OTTAWA — If Canada’s economic recovery is really so “fragile” the federal government shouldn’t be spending billions of dollars on fighter jets, prisons and corporate tax cuts, a think-tank said this week as it released its alternative to the upcoming federal budget.
The Canadian Centre for Policy Alternatives was to unveil Tuesday its version of how the federal government should be spending taxpayers’ money, calling the governing Conservatives out on one of the party’s favourite battlegrounds: the economy.
“With so much at stake for the financial security of the country — and all Canadians — now isn’t the time to ‘stay the course’ or waste money on questionable corporate tax cuts, fighter jets and jails,” David Macdonald, the centre’s alternative budget co-ordinator, said in a release.
The document set job creation and poverty reduction as the pillars of its alternative budget, saying the federal government’s focus should be on creating 300,000 new jobs to help spur Canada’s continuing recovery from last year’s recession.
Macdonald told Postmedia News the political debate has drifted away from the real concerns of Canadians.
“There’s a big political-intrigue debate in Ottawa that’s going on,” he said. “That’s very removed from the lives of regular Canadians.
“Canadians, when you look (at) polls, the top thing they’re concerned about . . . is their own financial security.”
The report is especially critical of the Conservative government’s $9-billion purchase of the F-35 fighter, and its plans to spend $2 billion to add over 2,700 new spaces to the country’s prison system.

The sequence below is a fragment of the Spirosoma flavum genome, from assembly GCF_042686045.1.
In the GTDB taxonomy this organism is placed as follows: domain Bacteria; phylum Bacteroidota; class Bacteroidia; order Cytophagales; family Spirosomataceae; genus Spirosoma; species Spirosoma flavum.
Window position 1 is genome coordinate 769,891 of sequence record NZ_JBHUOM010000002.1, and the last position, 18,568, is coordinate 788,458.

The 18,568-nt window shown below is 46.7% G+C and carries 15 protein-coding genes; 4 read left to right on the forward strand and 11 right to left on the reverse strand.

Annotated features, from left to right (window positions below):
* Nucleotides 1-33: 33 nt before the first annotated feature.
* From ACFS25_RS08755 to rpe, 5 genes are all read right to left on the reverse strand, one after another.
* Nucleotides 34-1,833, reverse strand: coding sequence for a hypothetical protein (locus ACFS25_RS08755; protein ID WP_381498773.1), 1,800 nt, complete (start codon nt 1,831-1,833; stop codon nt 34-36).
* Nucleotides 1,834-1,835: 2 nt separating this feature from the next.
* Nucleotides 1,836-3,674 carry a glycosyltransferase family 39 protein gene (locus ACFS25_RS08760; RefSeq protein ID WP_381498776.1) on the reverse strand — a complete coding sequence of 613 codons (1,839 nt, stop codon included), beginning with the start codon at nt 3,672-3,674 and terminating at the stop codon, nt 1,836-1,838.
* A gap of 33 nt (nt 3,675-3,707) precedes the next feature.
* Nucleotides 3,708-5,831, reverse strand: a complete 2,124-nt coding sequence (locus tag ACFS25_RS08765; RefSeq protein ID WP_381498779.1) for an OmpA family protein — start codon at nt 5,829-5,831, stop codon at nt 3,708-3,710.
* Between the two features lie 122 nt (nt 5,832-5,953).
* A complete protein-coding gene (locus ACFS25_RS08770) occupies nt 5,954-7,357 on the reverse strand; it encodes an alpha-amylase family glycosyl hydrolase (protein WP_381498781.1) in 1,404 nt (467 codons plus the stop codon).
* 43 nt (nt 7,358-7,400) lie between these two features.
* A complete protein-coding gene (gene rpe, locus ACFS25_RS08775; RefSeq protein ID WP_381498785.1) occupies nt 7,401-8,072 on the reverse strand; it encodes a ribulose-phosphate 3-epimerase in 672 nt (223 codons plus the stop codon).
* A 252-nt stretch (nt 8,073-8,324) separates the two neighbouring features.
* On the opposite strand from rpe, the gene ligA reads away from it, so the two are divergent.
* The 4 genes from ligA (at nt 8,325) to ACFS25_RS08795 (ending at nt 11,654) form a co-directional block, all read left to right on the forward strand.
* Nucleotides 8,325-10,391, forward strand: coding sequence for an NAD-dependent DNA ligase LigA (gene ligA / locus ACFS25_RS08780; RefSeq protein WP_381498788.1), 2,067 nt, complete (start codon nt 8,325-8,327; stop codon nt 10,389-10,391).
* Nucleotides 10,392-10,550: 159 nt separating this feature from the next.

Macdonald said the kind of small tax cuts Canadians may see in this month’s budget won’t be the kind of help they need in the current economic climate.
“Getting $50 or $100 more a year doesn’t mean you can find child care for your kid, and it doesn’t mean you can get your parent in a hospital if you need to.”
The budget looks to slash the defence budget by $6 billion, shrinking spending to pre-9/11 levels. The centre also indicated it would scrap the F-35 fighter purchase in favour of a competitive process, a promise that’s been made by the Opposition Liberals.
The budget also resurrected a couple of former Liberal party platform planks, including plans for a carbon tax — as was proposed by former Liberal leader Stephane Dion — and a national childcare strategy — as was promised by former prime minister Paul Martin before his defeat at the hands of Stephen Harper’s Conservatives.
Macdonald said the money going to corporate tax cuts could be better put into “social infrastructure,” such as national childcare and pharmacare plans.
The think-tank is calling for the national unemployment rate, currently near eight per cent, to be reduced to six per cent, something it says the creation of 300,000 new jobs would help.
Macdonald said those jobs can be created by infrastructure spending, as well as in the health and education sectors.
Canada’s aboriginal affairs policies were also in the crosshairs, as the centre proposed budget measures such as an additional $1 billion to address First Nations housing and water-infrastructure needs.
The alternative budget comes in advance of the upcoming 2012 federal budget to be unveiled by Finance Minister Jim Flaherty on March 22.
It’s been widely speculated the Tories’ minority government could fall before the budget, or be brought down when the budget fails. The Conservatives will need the support of at least one opposition party to pass their financial plan.
“We’re hoping that by putting (the alternative budget) out now, a little in advance of the politicking that’s going to happen . . . that we can inject some ideas into the debate,” Macdonald said.